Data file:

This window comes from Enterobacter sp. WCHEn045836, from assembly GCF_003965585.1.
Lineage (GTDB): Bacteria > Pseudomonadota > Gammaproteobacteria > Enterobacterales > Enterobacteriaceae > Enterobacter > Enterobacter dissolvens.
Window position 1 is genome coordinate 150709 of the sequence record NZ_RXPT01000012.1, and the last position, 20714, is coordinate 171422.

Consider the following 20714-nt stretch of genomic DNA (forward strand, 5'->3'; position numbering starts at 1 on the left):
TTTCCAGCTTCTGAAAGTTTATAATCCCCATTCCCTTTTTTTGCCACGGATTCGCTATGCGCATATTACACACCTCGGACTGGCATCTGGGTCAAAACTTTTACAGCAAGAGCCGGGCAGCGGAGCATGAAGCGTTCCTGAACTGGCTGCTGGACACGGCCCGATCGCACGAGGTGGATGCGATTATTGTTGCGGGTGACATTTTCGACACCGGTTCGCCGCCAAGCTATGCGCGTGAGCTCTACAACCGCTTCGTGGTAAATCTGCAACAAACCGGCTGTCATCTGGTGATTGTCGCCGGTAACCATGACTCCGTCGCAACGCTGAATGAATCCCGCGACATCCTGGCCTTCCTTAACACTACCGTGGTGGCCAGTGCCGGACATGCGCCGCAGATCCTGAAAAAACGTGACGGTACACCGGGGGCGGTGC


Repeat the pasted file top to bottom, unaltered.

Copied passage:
This window comes from Enterobacter sp. WCHEn045836, from assembly GCF_003965585.1.
Lineage (GTDB): Bacteria > Pseudomonadota > Gammaproteobacteria > Enterobacterales > Enterobacteriaceae > Enterobacter > Enterobacter dissolvens.
Window position 1 is genome coordinate 150709 of the sequence record NZ_RXPT01000012.1, and the last position, 20714, is coordinate 171422.

Consider the following 20714-nt stretch of genomic DNA (forward strand, 5'->3'; position numbering starts at 1 on the left):
TTTCCAGCTTCTGAAAGTTTATAATCCCCATTCCCTTTTTTTGCCACGGATTCGCTATGCGCATATTACACACCTCGGACTGGCATCTGGGTCAAAACTTTTACAGCAAGAGCCGGGCAGCGGAGCATGAAGCGTTCCTGAACTGGCTGCTGGACACGGCCCGATCGCACGAGGTGGATGCGATTATTGTTGCGGGTGACATTTTCGACACCGGTTCGCCGCCAAGCTATGCGCGTGAGCTCTACAACCGCTTCGTGGTAAATCTGCAACAAACCGGCTGTCATCTGGTGATTGTCGCCGGTAACCATGACTCCGTCGCAACGCTGAATGAATCCCGCGACATCCTGGCCTTCCTTAACACTACCGTGGTGGCCAGTGCCGGACATGCGCCGCAGATCCTGAAAAAACGTGACGGTACACCGGGGGCGGTGC